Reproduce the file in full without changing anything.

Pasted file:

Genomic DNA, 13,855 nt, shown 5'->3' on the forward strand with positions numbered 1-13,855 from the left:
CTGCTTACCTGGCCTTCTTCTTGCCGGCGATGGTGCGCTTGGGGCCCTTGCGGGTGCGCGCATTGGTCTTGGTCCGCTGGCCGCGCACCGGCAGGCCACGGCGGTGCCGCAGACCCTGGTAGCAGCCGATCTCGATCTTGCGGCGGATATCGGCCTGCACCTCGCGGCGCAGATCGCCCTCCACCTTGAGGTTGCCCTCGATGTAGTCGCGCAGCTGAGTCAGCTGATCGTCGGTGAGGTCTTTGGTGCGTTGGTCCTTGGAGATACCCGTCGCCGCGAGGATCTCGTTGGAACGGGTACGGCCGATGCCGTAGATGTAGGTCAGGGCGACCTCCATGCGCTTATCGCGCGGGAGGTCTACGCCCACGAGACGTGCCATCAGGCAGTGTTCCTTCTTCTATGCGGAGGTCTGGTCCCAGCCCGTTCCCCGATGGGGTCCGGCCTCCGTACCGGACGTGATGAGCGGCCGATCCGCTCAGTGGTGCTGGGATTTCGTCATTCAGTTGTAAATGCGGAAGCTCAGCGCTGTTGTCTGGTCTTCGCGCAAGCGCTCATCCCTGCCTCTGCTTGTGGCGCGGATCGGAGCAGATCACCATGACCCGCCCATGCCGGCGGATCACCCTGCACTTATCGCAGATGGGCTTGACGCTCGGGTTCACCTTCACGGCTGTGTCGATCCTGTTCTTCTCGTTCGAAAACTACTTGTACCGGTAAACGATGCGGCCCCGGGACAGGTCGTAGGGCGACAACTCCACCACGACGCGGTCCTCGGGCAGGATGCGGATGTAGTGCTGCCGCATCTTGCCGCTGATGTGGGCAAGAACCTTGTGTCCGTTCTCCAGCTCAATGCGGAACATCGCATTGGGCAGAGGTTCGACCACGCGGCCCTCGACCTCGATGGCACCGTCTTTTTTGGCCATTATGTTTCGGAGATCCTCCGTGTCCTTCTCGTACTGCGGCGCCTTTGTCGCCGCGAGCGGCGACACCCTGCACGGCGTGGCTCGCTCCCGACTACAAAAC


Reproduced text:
Genomic DNA, 13,855 nt, shown 5'->3' on the forward strand with positions numbered 1-13,855 from the left:
CTGCTTACCTGGCCTTCTTCTTGCCGGCGATGGTGCGCTTGGGGCCCTTGCGGGTGCGCGCATTGGTCTTGGTCCGCTGGCCGCGCACCGGCAGGCCACGGCGGTGCCGCAGACCCTGGTAGCAGCCGATCTCGATCTTGCGGCGGATATCGGCCTGCACCTCGCGGCGCAGATCGCCCTCCACCTTGAGGTTGCCCTCGATGTAGTCGCGCAGCTGAGTCAGCTGATCGTCGGTGAGGTCTTTGGTGCGTTGGTCCTTGGAGATACCCGTCGCCGCGAGGATCTCGTTGGAACGGGTACGGCCGATGCCGTAGATGTAGGTCAGGGCGACCTCCATGCGCTTATCGCGCGGGAGGTCTACGCCCACGAGACGTGCCATCAGGCAGTGTTCCTTCTTCTATGCGGAGGTCTGGTCCCAGCCCGTTCCCCGATGGGGTCCGGCCTCCGTACCGGACGTGATGAGCGGCCGATCCGCTCAGTGGTGCTGGGATTTCGTCATTCAGTTGTAAATGCGGAAGCTCAGCGCTGTTGTCTGGTCTTCGCGCAAGCGCTCATCCCTGCCTCTGCTTGTGGCGCGGATCGGAGCAGATCACCATGACCCGCCCATGCCGGCGGATCACCCTGCACTTATCGCAGATGGGCTTGACGCTCGGGTTCACCTTCACGGCTGTGTCGATCCTGTTCTTCTCGTTCGAAAACTACTTGTACCGGTAAACGATGCGGCCCCGGGACAGGTCGTAGGGCGACAACTCCACCACGACGCGGTCCTCGGGCAGGATGCGGATGTAGTGCTGCCGCATCTTGCCGCTGATGTGGGCAAGAACCTTGTGTCCGTTCTCCAGCTCAATGCGGAACATCGCATTGGGCAGAGGTTCGACCACGCGGCCCTCGACCTCGATGGCACCGTCTTTTTTGGCCATTATGTTTCGGAGATCCTCCGTGTCCTTCTCGTACTGCGGCGCCTTTGTCGCCGCGAGCGGCGACACCCTGCACGGCGTGGCTCGCTCCCGACTACAAAAC